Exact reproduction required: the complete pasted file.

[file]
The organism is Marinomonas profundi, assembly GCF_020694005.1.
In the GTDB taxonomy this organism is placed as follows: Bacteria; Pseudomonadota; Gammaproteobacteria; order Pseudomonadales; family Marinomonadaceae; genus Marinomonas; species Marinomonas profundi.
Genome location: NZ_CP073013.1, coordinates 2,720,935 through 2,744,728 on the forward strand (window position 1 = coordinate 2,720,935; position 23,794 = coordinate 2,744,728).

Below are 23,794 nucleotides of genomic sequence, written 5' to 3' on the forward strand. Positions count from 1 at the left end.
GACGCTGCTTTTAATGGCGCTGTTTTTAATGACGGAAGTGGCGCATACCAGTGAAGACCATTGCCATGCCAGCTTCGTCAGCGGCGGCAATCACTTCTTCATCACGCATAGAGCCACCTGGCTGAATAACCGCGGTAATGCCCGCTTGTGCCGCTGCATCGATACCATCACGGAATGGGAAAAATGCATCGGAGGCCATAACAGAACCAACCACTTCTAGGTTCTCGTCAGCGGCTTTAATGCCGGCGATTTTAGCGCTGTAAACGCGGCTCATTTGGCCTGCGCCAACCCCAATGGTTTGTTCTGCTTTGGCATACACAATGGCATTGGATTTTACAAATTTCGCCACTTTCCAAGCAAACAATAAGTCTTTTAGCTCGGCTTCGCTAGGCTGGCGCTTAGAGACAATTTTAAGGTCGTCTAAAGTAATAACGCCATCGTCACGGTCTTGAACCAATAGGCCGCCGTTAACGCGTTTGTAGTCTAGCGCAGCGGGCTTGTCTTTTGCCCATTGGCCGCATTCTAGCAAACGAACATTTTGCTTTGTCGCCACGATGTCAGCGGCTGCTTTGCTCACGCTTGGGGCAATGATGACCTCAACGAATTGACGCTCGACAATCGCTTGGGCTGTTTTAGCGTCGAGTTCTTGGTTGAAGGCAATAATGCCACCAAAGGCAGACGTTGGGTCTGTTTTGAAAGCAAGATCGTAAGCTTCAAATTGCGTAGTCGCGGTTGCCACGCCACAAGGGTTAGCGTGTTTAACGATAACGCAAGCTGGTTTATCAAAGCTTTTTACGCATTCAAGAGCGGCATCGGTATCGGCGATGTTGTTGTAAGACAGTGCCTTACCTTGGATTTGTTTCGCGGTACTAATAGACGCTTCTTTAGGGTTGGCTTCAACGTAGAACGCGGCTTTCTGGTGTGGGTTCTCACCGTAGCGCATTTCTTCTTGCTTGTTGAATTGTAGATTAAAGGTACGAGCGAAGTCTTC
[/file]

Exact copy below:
The organism is Marinomonas profundi, assembly GCF_020694005.1.
In the GTDB taxonomy this organism is placed as follows: Bacteria; Pseudomonadota; Gammaproteobacteria; order Pseudomonadales; family Marinomonadaceae; genus Marinomonas; species Marinomonas profundi.
Genome location: NZ_CP073013.1, coordinates 2,720,935 through 2,744,728 on the forward strand (window position 1 = coordinate 2,720,935; position 23,794 = coordinate 2,744,728).

Below are 23,794 nucleotides of genomic sequence, written 5' to 3' on the forward strand. Positions count from 1 at the left end.
GACGCTGCTTTTAATGGCGCTGTTTTTAATGACGGAAGTGGCGCATACCAGTGAAGACCATTGCCATGCCAGCTTCGTCAGCGGCGGCAATCACTTCTTCATCACGCATAGAGCCACCTGGCTGAATAACCGCGGTAATGCCCGCTTGTGCCGCTGCATCGATACCATCACGGAATGGGAAAAATGCATCGGAGGCCATAACAGAACCAACCACTTCTAGGTTCTCGTCAGCGGCTTTAATGCCGGCGATTTTAGCGCTGTAAACGCGGCTCATTTGGCCTGCGCCAACCCCAATGGTTTGTTCTGCTTTGGCATACACAATGGCATTGGATTTTACAAATTTCGCCACTTTCCAAGCAAACAATAAGTCTTTTAGCTCGGCTTCGCTAGGCTGGCGCTTAGAGACAATTTTAAGGTCGTCTAAAGTAATAACGCCATCGTCACGGTCTTGAACCAATAGGCCGCCGTTAACGCGTTTGTAGTCTAGCGCAGCGGGCTTGTCTTTTGCCCATTGGCCGCATTCTAGCAAACGAACATTTTGCTTTGTCGCCACGATGTCAGCGGCTGCTTTGCTCACGCTTGGGGCAATGATGACCTCAACGAATTGACGCTCGACAATCGCTTGGGCTGTTTTAGCGTCGAGTTCTTGGTTGAAGGCAATAATGCCACCAAAGGCAGACGTTGGGTCTGTTTTGAAAGCAAGATCGTAAGCTTCAAATTGCGTAGTCGCGGTTGCCACGCCACAAGGGTTAGCGTGTTTAACGATAACGCAAGCTGGTTTATCAAAGCTTTTTACGCATTCAAGAGCGGCATCGGTATCGGCGATGTTGTTGTAAGACAGTGCCTTACCTTGGATTTGTTTCGCGGTACTAATAGACGCTTCTTTAGGGTTGGCTTCAACGTAGAACGCGGCTTTCTGGTGTGGGTTCTCACCGTAGCGCATTTCTTCTTGCTTGTTGAATTGTAGATTAAAGGTACGAGCGAAGTCTTC